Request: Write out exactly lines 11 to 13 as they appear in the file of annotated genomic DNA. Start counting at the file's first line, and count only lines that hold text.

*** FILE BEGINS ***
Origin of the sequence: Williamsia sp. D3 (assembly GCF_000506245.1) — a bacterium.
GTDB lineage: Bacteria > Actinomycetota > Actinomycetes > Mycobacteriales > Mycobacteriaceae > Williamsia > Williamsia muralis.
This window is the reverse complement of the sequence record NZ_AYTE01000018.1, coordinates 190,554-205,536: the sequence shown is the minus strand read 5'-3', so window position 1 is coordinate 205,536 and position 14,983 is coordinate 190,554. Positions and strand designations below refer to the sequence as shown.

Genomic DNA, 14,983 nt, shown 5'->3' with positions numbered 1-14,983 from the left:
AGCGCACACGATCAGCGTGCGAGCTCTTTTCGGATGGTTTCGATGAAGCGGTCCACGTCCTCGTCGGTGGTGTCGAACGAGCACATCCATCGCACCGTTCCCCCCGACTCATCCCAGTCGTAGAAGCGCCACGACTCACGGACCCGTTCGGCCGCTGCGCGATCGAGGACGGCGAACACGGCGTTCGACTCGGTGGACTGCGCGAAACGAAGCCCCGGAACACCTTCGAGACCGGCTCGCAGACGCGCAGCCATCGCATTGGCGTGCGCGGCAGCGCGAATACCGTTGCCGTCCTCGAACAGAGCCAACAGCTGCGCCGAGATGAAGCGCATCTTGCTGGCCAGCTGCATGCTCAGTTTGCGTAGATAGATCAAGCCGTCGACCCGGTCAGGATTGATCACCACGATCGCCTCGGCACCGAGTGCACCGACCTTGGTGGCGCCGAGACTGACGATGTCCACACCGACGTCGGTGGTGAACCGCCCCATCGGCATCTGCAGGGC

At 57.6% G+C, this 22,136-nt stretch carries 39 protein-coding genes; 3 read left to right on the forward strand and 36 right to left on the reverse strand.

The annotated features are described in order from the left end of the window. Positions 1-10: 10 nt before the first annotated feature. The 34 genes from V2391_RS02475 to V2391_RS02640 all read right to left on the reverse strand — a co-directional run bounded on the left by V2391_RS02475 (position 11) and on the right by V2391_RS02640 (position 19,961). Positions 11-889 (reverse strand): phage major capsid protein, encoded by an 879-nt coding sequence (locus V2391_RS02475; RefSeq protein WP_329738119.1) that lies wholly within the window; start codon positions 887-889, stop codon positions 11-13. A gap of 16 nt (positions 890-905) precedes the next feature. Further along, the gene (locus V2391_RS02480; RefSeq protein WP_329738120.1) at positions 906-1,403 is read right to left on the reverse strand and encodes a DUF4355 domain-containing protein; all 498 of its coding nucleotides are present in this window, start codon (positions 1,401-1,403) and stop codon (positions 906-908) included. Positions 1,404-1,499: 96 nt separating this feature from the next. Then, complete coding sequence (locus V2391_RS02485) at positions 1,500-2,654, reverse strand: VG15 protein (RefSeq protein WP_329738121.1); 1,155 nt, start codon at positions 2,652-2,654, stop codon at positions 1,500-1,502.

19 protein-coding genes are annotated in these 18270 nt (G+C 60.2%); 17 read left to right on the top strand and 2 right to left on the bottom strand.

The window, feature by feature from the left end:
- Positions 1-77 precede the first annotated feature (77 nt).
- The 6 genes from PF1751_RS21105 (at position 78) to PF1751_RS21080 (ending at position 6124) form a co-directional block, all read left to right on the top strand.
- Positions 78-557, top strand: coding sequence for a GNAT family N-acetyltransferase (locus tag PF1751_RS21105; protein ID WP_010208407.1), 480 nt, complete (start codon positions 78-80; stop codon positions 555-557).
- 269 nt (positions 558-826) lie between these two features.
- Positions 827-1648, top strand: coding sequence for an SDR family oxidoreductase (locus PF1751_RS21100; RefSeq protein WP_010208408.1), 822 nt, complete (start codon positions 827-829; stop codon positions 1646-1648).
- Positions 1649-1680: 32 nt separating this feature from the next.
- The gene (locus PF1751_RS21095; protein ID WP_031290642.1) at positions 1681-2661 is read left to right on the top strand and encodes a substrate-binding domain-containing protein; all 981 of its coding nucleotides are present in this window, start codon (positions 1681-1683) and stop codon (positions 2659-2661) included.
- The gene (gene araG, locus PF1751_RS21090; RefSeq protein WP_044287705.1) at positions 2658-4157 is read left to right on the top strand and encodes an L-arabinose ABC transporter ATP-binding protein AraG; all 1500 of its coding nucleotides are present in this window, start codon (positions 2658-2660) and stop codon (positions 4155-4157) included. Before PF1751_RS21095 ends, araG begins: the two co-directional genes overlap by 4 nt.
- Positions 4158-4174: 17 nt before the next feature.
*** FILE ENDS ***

- The 6 genes from PF1751_RS21105 (at position 78) to PF1751_RS21080 (ending at position 6124) form a co-directional block, all read left to right on the top strand.
- Positions 78-557, top strand: coding sequence for a GNAT family N-acetyltransferase (locus tag PF1751_RS21105; protein ID WP_010208407.1), 480 nt, complete (start codon positions 78-80; stop codon positions 555-557).
- 269 nt (positions 558-826) lie between these two features.